clear that the 120-day deadline was not met. We are, therefore, constrained to decide whether there was "good cause shown" for the continuance to January, 1981.
At the November 24, 1980, hearing, the judge assigned to preside at the defendant's trial pointed out that he was about to start a murder trial in which Dickson's trial counsel was representing another client on trial for murder. That murder case could not yield its position of priority for trial because a United States Navy ship, to which many of the Commonwealth's witnesses were attached, was due to leave port for an extended voyage. This exigency coupled with the attorney's commitments provides an abundance of "good cause" for exceeding the 120 days. See United States v. Ford, 550 F.2d 732, 742-743 (2d Cir. 1977), aff'd sub nom. United States v. Mauro, 436 U.S. 340 (1978). The motion to dismiss was correctly denied.
2. Review under G. L. c. 278, Section 33E. The jury could have found that the defendant, whose home was in New York city, came to Massachusetts to visit his family. He stayed with a friend on the night before his encounter with the victim, David W. Strong. It was about 11:30 P.M. on the night of the murder when Strong approached the defendant in a bar on the corner of Chandler and Clarendon Streets in Boston. The defendant and the victim were not acquainted but Strong offered to buy a drink for the defendant. Strong then made a number of homosexual advances to the defendant to all of which the defendant protested a lack of interest. Strong moved away but returned shortly and offered money to the defendant in return for the defendant's homosexual favors. Strong's price was originally inadequate to induce the defendant, but ultimately they struck a bargain for $100. They finished their libations and went to Strong's real estate office because it was there, according to Strong, that he would get the money from the safe. Leaving the office, they went to Strong's apartment a few blocks away. In the apartment, Strong poured drinks and renewed his advances. They engaged in fellatio, but the defendant declined the invitations of Strong for sodomy.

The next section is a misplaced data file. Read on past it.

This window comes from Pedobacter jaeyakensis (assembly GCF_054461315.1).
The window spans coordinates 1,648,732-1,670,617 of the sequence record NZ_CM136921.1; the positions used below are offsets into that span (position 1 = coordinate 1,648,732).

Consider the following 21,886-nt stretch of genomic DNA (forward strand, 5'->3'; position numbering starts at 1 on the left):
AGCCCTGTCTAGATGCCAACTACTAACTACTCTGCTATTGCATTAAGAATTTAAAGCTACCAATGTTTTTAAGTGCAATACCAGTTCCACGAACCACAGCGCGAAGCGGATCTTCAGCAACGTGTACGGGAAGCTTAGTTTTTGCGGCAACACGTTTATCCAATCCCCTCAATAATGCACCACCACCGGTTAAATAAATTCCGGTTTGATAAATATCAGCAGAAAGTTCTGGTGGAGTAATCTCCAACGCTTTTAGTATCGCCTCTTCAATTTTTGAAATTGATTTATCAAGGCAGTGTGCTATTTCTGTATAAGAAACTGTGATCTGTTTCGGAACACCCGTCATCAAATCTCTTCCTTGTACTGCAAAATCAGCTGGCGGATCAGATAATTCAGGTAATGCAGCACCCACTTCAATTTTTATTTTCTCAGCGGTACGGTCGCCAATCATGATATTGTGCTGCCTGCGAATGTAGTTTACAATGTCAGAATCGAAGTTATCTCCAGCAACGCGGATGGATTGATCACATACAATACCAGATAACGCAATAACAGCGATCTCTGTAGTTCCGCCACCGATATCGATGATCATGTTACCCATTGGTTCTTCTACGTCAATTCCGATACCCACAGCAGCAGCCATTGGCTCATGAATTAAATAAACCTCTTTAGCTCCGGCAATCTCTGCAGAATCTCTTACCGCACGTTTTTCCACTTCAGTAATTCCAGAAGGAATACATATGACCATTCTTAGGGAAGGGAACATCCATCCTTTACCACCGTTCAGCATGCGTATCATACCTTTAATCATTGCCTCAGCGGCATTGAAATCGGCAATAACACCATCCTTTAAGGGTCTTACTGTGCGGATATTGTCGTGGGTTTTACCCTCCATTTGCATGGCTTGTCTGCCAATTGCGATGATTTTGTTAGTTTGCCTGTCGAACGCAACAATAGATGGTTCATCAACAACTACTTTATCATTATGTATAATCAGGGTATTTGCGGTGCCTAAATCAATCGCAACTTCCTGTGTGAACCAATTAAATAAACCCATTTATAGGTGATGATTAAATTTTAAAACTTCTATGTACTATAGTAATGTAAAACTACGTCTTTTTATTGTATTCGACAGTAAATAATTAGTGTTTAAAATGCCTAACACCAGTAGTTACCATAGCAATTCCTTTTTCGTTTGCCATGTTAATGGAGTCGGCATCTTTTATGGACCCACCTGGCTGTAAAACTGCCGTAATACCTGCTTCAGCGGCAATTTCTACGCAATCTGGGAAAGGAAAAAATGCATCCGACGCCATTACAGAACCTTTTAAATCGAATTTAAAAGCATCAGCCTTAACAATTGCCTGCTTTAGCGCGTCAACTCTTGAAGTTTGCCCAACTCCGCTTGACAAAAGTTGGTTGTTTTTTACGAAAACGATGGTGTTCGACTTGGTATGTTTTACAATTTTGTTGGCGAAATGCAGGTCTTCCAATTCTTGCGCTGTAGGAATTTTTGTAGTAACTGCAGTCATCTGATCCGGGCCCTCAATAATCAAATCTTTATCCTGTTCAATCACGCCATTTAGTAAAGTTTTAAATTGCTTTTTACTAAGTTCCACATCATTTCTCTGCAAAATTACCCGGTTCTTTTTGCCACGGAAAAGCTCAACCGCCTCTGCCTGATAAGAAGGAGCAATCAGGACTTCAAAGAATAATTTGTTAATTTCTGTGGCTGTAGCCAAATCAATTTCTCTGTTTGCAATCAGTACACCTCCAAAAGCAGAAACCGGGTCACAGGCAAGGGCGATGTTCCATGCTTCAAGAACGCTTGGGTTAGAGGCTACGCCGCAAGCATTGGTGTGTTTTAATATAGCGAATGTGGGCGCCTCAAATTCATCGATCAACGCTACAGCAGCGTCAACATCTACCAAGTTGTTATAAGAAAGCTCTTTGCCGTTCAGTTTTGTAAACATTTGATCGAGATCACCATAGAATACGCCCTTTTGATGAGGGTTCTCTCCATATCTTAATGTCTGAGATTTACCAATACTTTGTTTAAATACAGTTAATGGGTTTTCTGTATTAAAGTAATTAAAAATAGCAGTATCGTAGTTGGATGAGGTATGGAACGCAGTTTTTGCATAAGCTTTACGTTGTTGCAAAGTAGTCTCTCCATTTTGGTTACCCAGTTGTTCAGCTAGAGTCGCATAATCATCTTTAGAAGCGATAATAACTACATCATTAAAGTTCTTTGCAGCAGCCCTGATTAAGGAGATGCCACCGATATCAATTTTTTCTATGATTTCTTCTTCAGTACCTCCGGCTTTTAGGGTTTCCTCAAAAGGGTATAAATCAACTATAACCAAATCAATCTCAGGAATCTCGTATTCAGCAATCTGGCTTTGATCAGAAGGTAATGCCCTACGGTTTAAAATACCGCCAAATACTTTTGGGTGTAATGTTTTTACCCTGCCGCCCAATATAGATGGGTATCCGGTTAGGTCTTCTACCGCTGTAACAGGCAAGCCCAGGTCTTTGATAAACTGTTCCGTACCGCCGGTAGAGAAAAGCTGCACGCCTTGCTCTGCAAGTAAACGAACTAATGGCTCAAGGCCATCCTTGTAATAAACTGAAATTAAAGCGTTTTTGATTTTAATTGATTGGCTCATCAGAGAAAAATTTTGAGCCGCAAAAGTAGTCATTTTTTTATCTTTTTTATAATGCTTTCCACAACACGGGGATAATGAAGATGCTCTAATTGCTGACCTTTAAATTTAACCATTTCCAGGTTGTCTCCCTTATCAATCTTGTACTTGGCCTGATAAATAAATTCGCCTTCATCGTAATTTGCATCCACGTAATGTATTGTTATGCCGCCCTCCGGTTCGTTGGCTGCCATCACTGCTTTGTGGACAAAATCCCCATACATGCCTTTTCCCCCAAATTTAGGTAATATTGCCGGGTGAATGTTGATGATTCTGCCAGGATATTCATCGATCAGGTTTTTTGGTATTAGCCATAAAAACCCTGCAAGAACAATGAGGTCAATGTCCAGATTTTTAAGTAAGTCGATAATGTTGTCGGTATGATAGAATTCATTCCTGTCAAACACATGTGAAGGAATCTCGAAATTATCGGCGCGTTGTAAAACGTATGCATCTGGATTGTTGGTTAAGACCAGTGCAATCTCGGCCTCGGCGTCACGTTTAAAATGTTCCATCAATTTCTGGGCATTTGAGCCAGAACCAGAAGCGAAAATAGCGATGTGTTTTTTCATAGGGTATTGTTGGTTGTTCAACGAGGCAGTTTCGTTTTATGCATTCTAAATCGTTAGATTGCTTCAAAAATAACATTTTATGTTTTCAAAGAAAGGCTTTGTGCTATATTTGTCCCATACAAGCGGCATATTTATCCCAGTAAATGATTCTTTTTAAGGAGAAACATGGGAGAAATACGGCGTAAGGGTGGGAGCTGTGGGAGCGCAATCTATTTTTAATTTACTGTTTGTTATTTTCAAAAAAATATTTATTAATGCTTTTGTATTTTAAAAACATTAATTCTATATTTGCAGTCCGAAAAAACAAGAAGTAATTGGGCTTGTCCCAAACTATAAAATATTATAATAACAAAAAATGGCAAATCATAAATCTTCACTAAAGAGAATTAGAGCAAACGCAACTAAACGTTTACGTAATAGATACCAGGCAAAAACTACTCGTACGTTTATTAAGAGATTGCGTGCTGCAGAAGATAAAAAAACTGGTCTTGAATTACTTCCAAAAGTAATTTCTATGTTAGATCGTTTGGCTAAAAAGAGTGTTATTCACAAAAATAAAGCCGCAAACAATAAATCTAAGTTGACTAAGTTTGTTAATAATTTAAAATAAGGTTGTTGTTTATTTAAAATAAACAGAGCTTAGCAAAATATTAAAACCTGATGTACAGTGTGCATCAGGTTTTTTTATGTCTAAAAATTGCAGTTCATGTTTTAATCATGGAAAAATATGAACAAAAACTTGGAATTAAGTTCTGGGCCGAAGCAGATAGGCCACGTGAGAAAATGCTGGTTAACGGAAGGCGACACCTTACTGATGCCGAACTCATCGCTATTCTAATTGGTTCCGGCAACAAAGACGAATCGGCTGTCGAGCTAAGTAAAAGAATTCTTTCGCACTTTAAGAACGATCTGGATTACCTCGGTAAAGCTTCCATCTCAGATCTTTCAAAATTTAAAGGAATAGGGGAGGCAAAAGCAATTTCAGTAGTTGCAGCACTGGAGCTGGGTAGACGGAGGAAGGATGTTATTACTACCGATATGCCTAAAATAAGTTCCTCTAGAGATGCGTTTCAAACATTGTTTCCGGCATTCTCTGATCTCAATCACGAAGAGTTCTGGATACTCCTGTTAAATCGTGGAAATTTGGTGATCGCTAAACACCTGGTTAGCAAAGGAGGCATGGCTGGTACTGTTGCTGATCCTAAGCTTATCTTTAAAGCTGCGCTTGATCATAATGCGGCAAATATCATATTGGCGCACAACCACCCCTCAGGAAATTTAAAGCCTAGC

The defendant asked for his money. Strong refused to pay him. They argued. Strong demanded that the defendant leave the apartment and the defendant rejoined by demanding his money. The defendant testified that Strong grabbed him around the neck, and ordered him out of the apartment. The defendant pushed Strong with his elbow. They grappled and Strong (according to the defendant's testimony) seized a knife, and lunged at the defendant's face. The defendant was struck on the arm in an attempt to protect his face. The defendant grabbed Strong's arm which held the knife. Strong wrestled the defendant to the floor where the defendant seized the knife and stabbed Strong repeatedly.
Before leaving the apartment, the defendant washed the blood from his hands, took a television set from a table and fled. He sold the television set for bus fare to New York to which he repaired.
The medical examiner testified that Strong, who was five feet eleven inches tall and weighed about 165 to 175 pounds, died from eight stab wounds, four on the front left chest and four on the left back. One of the stab wounds penetrated the thoracic cavity, causing him to bleed to death within a few minutes. The judge correctly charged the jury on murder and manslaughter.
We have reviewed the entire record and we are satisfied that the defendant received a fair trial and that the jury's verdict of murder in the second degree is warranted.